Rummanah Aasi
  When you don't have many to pay for your bills, a roof over your head, and your father who promised to return but has suddenly disappeared, who do you turn to? Faith, family, friends? How do you keep going when every opportunity is closed to you? What risks are you willing to take? As the title of Bettina Restrepo's debut novel suggests, Illegal, tells the story of contemporary illegal immigrants.

Description: Nora’s lives in a small Mexican town called Cedula. Her family's farm is not having luck in selling crops and are rapidly running out of money. In order to help his family, Nora's Papa immigrants and illegally works on a construction site. Papa promises Nora that he will send money back hope and return in time for her quinceañera, her 15th birthday party, but that was three years ago. When the letters and money stop coming, Nora and Mama leave family behind and set out to find him.

Review: Illegal is a heart wrenching story that never trivializes the harsh daily struggles for illegal immigrants in search of food, shelter, and community. The book begins with an emotional goodbye as we see Nora's Papa leaves for Texas in hopes of providing his family with a better life. Unlike most immigrant novels I've read, the decision to migrant from one country to another is a last resort. It becomes apparent that Nora's family has done everything they could to stick together in Cedula until they ran out of options.
  What struck me the most in this book is Nora's voice and her resilience to push forward when anyone in her shoes, including me, would sit and cry in defeat. Nora is simply a teen who girl would love to paint her nails and wear nice clothes, but instead she has to accept the reality that her family need's come first before her own. Unlike most of us, Nora is forced to become an adult and take charge. She takes charge of devising a plan to find her father, convinces her mother to cross the border and to find a job. Nothing is easy for Nora. She doesn't speak fluent English but only recognizes a few words. She fights off violence, including an attempted gang rape; makes friends (who also need help and a place to belong); and questions her faith in God.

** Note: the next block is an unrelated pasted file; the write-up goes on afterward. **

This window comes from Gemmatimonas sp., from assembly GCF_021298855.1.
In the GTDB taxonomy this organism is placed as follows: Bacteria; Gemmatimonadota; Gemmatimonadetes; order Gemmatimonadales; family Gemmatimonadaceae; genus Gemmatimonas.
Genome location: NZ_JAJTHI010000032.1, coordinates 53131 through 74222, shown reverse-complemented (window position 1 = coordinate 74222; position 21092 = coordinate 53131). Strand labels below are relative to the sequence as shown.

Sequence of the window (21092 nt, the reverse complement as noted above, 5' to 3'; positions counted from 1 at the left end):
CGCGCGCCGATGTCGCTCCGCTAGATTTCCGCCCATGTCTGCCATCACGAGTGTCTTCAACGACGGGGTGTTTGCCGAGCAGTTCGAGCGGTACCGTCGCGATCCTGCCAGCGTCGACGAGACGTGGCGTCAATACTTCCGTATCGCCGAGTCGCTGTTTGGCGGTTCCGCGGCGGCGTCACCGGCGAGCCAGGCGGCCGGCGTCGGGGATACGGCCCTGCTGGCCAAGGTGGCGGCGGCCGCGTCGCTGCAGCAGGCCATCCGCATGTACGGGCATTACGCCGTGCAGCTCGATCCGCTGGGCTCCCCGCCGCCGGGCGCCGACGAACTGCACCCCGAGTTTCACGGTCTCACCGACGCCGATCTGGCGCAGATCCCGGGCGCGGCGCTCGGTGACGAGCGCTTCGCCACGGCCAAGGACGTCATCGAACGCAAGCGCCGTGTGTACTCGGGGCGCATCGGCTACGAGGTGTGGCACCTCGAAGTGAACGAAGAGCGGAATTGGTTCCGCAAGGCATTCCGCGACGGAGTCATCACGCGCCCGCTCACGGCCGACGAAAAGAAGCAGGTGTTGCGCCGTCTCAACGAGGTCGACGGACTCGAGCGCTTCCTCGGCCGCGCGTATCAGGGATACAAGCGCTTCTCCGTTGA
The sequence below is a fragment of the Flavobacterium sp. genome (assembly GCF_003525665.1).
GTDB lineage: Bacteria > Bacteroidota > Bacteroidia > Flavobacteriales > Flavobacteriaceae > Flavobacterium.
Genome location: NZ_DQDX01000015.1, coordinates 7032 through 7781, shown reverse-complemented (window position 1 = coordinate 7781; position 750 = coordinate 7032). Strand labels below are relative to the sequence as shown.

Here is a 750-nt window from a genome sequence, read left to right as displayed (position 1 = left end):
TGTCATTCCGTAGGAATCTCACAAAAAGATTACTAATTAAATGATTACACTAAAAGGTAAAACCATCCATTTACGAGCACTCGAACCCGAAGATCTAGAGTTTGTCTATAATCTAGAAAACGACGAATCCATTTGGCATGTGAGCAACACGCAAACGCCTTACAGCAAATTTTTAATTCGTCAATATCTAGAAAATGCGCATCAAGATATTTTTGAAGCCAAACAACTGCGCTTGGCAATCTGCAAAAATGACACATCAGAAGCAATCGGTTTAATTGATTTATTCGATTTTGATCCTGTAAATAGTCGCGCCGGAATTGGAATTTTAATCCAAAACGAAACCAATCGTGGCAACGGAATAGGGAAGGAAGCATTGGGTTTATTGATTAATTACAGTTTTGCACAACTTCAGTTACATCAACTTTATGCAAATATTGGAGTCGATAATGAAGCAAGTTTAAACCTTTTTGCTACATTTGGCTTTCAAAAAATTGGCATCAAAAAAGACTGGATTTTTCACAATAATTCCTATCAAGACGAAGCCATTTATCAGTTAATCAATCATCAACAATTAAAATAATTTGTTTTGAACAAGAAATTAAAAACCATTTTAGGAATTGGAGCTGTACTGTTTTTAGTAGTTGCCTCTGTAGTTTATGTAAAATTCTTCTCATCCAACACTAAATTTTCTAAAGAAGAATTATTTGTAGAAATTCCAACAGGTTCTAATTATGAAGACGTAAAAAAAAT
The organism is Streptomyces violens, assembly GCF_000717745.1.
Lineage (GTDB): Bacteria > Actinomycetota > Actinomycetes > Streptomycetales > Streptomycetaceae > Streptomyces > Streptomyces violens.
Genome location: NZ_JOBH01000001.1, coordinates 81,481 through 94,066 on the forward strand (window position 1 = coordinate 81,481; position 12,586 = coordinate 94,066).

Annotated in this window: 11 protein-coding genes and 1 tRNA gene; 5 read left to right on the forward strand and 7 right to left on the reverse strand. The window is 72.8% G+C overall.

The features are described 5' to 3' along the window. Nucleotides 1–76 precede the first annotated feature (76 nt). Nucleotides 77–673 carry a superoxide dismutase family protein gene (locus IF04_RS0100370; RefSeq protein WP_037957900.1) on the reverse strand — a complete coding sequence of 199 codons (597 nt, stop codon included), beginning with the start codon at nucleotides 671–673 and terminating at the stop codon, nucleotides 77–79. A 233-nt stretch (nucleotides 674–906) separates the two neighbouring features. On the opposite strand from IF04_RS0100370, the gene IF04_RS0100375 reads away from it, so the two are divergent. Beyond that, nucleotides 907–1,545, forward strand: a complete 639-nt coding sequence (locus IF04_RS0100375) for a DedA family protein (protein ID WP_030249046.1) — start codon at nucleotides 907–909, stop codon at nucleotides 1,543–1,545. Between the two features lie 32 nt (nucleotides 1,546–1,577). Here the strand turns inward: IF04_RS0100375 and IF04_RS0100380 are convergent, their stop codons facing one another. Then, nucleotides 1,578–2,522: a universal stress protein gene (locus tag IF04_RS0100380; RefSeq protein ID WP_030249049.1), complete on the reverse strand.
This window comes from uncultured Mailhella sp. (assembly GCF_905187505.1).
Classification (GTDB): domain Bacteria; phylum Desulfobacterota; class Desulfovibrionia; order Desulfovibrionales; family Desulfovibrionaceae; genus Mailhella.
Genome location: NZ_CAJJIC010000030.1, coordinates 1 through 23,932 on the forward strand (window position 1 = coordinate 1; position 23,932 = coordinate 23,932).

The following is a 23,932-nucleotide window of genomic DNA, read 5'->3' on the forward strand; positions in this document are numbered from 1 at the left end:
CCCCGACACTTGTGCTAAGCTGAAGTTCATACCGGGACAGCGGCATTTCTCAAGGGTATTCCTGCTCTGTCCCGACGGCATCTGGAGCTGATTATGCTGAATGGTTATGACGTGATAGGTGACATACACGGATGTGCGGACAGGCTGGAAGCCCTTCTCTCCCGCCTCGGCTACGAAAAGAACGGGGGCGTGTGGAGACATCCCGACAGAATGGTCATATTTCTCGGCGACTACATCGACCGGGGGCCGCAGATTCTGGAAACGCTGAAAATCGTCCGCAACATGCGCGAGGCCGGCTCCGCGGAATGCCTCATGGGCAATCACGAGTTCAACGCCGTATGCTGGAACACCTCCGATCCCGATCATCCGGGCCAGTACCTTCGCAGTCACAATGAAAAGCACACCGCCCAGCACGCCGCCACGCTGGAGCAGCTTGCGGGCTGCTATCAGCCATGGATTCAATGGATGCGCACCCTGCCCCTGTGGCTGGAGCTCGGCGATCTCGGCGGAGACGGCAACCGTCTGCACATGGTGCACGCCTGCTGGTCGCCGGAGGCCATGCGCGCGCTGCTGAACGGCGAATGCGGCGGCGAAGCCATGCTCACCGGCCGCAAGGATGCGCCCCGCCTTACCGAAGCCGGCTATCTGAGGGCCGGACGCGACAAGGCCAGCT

While sometimes the book can come across like a documentary as other character's back stories are involved, Nora's daily struggle maintains the book's tension mounting and heartbreak. Nothing but her family's heartbreak is constant yet their determination to have a better life is memorable and admirable. There are a few small acts of kindness sprinkled throughout the harrowing journey to prevent the book from being completely dark. Restrepo doesn't glorify the dangers of crossing the border. Nora’s immediate first-person and honest narrative will hook readers with its gritty specifics, genuine anger, confusion and sorrow. 

Rating: 4 stars

Words of Caution: There are a few instances where there are attempted rapes in the book. Gang violence is also suggested but take place mostly off the page. Recommended to Grades 7 and up.

If you like this book try: Crossing the Wire by Will Hobbs
1 Response
  1. Jenny Says:

    Wow, Nora sounds like such an amazing character. I love that she keeps moving forward when anyone else would have given up, I always find myself rooting for characters like that:) Beautiful review Rummanah!


Post a Comment

Thank you for taking the time to read and comment.

This blog is now an award free zone. Thank you for thinking of me, but I just don't have the time to complete the award posting rules.

Related Posts with Thumbnails